I often wonder what would’ve happened if Nas and Biggie had swapped places in history: i.e. if Biggie ended up with the rocky career after his beloved debut. One could argue Biggie had the rocky career anyway, but that’s neither here nor there. What seems obvious is that Nas, if his career had ended prematurely, would have as large a halo effect around his career as Biggie does (if not larger). And, I think there would be even more attention paid to Nas’ unbelievable debut, Illmatic, my choice—and undoubtedly that for many others—for the greatest hip-hop album of all time.
The Roots’ brilliant drummer ?uestlove, in a review he wrote for Nas’ I Am…, noted that hip-hop’s two essential elements, emceeing and beatmaking, have rarely been given equal shrift on an album. You can have great beats albums lacking great rapping (Bobby Digital springs to mind) and great rapping albums with crappy beats (funny enough, Stillmatic would be my example), but an actual perfect combination of the two happens about as often as a Halley’s Comet sighting. The precious few that exist—It Takes A Nation of Millions, the first Wu-Tang album, 3 Feet High & Rising—are rightly considered the best hip-hop has to offer.
And then there’s Illmatic.
One reason I love Illmatic so much, why I listen to it as much as I do, is that it just sounds so fully-formed. Like a mature Athena springing from Zeus’ head, every track on Illmatic sounds inevitable, like they’d always existed to show the world what hip-hop must strive for. Another reason is how mellow it is, a real breath of fresh air in a genre that doesn’t often aim for “laid-back.” The ghostly harmonies and organ loop of “Memory Lane,” the ’80s-style synthesizers of “Life’s A Bitch” and the loping bass of “One Time 4 Your Mind” are miles away from modern hip-hop’s oft-frenetic and heavy-handed production. It’s hard to believe that five different producers put together this album, considering how organic every beat fits into the whole picture. DJ Premier (at his artistic peak here), Large Professor, Q-Tip (producer of “One Love”), LES (“Life’s A Bitch”) and Pete Rock (lending a jazzy touch to “The World Is Yours”) deserve every bit of praise they’ve received for their contributions.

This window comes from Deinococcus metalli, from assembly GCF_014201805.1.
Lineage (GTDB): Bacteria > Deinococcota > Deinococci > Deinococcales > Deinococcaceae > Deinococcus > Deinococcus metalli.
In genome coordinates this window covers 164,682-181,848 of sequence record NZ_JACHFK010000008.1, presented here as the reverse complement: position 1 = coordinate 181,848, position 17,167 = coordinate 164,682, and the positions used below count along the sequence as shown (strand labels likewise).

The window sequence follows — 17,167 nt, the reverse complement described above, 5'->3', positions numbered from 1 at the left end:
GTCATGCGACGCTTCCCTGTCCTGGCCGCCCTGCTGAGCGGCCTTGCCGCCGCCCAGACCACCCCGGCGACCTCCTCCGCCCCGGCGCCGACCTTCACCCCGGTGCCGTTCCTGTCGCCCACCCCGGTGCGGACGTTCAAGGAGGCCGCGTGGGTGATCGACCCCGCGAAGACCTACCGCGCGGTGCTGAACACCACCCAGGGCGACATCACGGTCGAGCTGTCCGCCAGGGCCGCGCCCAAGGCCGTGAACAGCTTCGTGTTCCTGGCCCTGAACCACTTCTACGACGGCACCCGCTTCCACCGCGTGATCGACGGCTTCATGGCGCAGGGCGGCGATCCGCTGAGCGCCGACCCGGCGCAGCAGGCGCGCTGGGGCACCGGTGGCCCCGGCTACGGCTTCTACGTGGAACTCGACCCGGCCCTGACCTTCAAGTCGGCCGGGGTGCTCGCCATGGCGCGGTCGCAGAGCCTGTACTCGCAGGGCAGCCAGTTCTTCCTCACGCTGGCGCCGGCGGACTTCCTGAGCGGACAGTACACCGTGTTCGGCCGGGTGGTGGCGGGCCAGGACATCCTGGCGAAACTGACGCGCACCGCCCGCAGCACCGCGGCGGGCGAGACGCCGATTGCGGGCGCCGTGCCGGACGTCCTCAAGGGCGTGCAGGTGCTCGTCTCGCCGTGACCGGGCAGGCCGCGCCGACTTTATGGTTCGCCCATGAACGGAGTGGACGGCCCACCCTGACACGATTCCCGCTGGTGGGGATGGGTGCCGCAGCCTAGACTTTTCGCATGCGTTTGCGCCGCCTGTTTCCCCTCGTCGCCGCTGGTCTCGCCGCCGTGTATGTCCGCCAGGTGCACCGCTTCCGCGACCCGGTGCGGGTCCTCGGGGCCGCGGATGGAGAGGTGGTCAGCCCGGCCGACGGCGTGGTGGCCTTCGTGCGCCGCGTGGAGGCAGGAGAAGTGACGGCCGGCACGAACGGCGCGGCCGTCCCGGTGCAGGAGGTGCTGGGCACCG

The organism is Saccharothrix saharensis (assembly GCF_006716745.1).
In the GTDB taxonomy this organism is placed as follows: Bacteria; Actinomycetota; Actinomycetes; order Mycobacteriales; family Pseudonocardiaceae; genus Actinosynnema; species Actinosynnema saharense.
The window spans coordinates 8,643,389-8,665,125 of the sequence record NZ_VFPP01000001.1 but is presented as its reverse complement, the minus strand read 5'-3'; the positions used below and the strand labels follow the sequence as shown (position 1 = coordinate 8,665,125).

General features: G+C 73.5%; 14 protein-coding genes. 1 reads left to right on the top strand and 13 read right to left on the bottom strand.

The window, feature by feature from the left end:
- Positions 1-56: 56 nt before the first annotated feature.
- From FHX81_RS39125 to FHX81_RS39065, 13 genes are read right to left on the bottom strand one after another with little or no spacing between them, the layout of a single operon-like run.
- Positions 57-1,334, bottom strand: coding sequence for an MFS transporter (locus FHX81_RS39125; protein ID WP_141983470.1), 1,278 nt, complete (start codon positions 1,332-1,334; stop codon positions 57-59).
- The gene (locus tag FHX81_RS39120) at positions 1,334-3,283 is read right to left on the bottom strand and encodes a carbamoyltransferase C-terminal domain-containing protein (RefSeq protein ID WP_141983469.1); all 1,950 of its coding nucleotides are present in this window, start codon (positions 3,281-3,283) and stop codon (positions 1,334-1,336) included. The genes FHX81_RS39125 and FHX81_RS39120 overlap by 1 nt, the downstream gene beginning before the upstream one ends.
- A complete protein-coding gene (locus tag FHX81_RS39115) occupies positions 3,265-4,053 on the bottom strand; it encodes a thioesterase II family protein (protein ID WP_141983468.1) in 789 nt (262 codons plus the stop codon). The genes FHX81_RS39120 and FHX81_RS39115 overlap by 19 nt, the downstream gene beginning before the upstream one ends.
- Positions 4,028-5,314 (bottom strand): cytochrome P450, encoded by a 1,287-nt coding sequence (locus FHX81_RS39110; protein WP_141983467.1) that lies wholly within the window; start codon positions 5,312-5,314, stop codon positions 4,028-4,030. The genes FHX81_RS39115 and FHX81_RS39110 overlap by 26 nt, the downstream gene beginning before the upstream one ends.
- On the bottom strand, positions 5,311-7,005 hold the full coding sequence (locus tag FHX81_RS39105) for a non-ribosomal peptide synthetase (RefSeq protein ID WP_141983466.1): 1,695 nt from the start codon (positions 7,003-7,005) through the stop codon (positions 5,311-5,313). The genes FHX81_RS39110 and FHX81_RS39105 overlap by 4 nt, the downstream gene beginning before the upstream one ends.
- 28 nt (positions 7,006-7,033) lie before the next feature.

Then again, all we’d have is a pretty good instrumentals album without the contributions of Mr. Nasir Jones. We all know the cliché about how you have your whole life to make your debut album and a year to make a second, and never was that more true than here. Nas noted in an interview that Illmatic represented his life from ages 0 to 18, and that is astounding in itself. Think about it—an entire adolescence and growth into adulthood, contained in nine songs. And we get every bit of those 18 years, in the gritty crime narratives of “NY State of Mind,” in the blissful reminisces of “Memory Lane” and in the philosophical ruminations of “Life’s A Bitch.” Most importantly, we get Nas’ astounding verbal talent, every line better than any line you’ve ever heard before, topped off by first single and album closer “It Ain’t Hard To Tell,” three verses of a man completely comfortable with his lyrical style and confident in his ability to rock a mic. When he fires off lines like “Nas, I analyze/drop a jewel, inhale from the L, school a fool well/you feel it like Braille,” all you can do is shake your head in amazement.
In many ways, I don’t begrudge Nas for moving past this album—he’s had to cower in its shadow his whole career, much the same way Ryan Adams does for Heartbreaker and DJ Shadow for Endtroducing, and that does have a way of wearing on a man. On the other hand, in 38 minutes (an EP compared to other hip-hop releases—talk about all killer, no filler), Nas created an album no rapper has ever come close to touching, before and after its release. Maybe it’s worth avoiding Biggie’s sainthood, to be alive and know you made a masterpiece.
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